Do we have fewer 'professional' (i.e., AEA signatory) theatres here in Pugetopolis than elsewhere in the country? I have been told that in Atlanta there are a couple dozen. Is this true? New York I can see, but elsewhere?
I did a bit of research, and in fact, using Atlanta as an example, there are far more "professional" companies in the Seattle area, if you include all those that use Letter Of Agreement (LOA), Guest Artist (GA) and Special Appearance (SA) contracts, that is, those that only occasionally use Equity performers, along with the more formal signatories. Based on this we have a 14:23 ratio in our favor; using only the bigger contracts as a baseline it's a 1:2 ratio, which is actually a little better than one would expect given the relative populations of the two cities (420,000 and 560,000 respectively).
But, when I do a similar comparison of Seattle versus Los Angeles, for example, we still come out pretty good. I didn't count up every single one of the smaller contracts in LA (i.e. the one-offs I mentioned above), which literally come to scores, but for example there are six LORT theatres in the Greater LA Area (not including San Diego, Palm Springs, Costa Mesa, etc.) to our three; eight TYA's (i.e. Seattle Childrens' Theatre) to our one; three WCLO's to our two; and exactly the same number of Small Professional Theatres (SPT), and these numbers include the Greater LA Area, not just those within the city limits. So, with roughly six and a-half times the population, LA proper actually has far fewer professional companies per-capita than we do.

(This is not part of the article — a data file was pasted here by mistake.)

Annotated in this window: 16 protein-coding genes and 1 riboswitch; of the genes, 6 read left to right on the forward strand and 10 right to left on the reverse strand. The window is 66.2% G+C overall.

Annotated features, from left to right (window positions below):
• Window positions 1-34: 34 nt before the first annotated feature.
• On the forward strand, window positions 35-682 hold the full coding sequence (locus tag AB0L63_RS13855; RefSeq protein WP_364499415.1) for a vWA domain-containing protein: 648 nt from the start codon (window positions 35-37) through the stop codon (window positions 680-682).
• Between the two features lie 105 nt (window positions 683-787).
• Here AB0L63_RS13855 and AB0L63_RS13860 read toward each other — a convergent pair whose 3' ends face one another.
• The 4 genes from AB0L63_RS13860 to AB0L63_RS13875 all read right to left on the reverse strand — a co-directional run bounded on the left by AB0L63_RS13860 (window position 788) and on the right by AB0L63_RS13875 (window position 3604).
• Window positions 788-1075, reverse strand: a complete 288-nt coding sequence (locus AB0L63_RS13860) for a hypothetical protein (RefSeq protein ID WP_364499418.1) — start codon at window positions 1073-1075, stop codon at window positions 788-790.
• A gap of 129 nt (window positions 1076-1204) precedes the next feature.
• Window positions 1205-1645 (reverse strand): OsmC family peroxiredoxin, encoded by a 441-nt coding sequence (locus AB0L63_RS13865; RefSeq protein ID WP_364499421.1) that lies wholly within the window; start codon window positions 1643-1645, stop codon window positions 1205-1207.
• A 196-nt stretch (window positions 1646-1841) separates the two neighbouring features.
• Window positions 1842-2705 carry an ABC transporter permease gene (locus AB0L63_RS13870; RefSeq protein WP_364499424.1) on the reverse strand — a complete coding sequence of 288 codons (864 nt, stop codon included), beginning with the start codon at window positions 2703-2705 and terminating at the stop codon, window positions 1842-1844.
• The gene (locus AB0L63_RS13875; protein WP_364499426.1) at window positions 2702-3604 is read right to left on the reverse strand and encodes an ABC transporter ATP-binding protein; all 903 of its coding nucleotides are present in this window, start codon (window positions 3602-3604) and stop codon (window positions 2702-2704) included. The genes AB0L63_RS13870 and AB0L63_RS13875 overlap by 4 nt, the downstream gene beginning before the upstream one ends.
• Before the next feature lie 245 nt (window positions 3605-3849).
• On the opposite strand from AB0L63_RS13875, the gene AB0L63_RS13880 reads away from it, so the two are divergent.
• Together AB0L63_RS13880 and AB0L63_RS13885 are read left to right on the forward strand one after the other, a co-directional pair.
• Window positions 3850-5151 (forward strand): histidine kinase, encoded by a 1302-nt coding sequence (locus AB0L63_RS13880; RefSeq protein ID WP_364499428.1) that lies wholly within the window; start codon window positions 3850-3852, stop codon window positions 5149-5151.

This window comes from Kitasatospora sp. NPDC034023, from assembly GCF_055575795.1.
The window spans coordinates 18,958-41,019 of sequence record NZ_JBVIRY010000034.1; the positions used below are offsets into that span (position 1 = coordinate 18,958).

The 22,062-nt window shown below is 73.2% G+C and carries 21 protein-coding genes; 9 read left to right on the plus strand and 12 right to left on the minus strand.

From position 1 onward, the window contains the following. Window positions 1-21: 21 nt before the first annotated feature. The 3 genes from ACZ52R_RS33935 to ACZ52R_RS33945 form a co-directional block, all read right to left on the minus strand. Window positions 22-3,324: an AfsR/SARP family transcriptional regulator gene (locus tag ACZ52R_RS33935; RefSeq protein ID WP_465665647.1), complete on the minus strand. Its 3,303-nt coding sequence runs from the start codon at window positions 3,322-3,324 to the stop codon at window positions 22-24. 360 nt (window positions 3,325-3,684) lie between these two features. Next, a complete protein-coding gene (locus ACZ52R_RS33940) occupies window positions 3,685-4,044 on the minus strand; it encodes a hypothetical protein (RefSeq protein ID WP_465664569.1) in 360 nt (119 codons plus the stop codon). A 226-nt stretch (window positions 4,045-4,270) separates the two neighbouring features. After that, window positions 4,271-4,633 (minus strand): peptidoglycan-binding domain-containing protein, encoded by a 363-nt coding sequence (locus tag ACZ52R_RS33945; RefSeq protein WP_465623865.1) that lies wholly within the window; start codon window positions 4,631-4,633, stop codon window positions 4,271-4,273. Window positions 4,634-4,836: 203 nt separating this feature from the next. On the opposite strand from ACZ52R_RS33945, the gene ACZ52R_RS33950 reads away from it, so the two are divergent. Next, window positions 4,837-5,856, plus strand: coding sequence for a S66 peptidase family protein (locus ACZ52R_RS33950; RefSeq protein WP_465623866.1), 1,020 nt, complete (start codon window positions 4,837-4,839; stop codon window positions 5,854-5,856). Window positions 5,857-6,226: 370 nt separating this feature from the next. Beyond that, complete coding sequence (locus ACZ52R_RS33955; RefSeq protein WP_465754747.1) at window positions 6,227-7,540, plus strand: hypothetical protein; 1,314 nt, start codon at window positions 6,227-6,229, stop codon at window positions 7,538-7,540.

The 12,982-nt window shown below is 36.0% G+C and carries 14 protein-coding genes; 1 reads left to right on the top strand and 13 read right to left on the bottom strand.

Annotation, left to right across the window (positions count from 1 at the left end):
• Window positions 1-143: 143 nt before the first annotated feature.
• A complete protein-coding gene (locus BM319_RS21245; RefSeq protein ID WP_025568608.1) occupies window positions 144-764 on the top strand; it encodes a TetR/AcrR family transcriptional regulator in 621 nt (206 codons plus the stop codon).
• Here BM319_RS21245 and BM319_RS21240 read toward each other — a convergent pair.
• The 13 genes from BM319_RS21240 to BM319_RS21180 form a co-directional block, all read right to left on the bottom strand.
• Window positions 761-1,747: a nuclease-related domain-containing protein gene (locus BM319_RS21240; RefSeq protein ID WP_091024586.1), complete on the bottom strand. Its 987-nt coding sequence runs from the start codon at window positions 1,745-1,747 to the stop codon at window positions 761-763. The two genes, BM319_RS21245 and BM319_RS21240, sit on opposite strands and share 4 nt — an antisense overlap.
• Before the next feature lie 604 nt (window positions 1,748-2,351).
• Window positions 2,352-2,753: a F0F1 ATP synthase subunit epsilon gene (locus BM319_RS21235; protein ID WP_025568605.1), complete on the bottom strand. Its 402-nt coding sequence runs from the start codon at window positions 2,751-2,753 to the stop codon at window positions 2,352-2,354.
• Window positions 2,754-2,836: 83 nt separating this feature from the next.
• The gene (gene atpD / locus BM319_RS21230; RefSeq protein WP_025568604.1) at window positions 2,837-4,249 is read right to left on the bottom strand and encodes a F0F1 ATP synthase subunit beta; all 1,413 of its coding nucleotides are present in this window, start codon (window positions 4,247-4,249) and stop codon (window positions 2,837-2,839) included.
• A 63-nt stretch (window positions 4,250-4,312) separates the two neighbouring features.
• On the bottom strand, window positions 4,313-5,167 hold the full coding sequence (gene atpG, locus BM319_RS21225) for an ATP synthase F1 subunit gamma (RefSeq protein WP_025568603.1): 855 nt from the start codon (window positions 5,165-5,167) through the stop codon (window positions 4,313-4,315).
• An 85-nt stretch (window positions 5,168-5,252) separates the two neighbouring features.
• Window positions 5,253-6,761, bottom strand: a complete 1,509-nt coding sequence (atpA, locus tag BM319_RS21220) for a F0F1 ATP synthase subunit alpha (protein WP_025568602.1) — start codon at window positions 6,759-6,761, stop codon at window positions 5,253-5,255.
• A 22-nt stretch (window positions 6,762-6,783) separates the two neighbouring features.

And continuing with the LA/Seattle comparison, a lot of the smaller companies down there fall into the dreaded "99 Seat" or "showcase" theatres, that is, companies where compensation is waived in exchange for providing union members with opportunities to be seen by casting directors and other people who presumably will be able to offer them future employment.
I get asked - a lot - why Seattle doesn't have such an exemption, and the simple answer is: "who in this town that can get you jobs CAN'T see you at an audition?" 99% of the "future employment" we're talking about in LA is in the film/TV industry, not live theatre, so there's just no economic justification for Equity members here to be giving away their labor. You mentioned how hard it is to make a living in this town, well the truth is, it's hard to make a living in this industry in ANY town, even the major media centers such as LA, NY or CHI. Yes, there are a lot more opportunities to work in those cities, but it's offset by the concurrently larger numbers of people looking for work; more jobs=more competition.
This should help put things in perspective: According to the latest figures available from Equity, there are just under 16,000 active members in the New York area, accounting for about 64% of the total members in the Eastern Region, and 40% of all active members nation-wide. LA has about half that many (around 7,500) members, but there are only around 11,000 total in the West, so they account for a far larger percentage in this region. Seattle has 400 active members, ranking us 9th nationally among major cities, so given the number of signatory companies here, and the number of overall employment opportunities, things are, as you've been told Keith, pretty darned good, all things considered.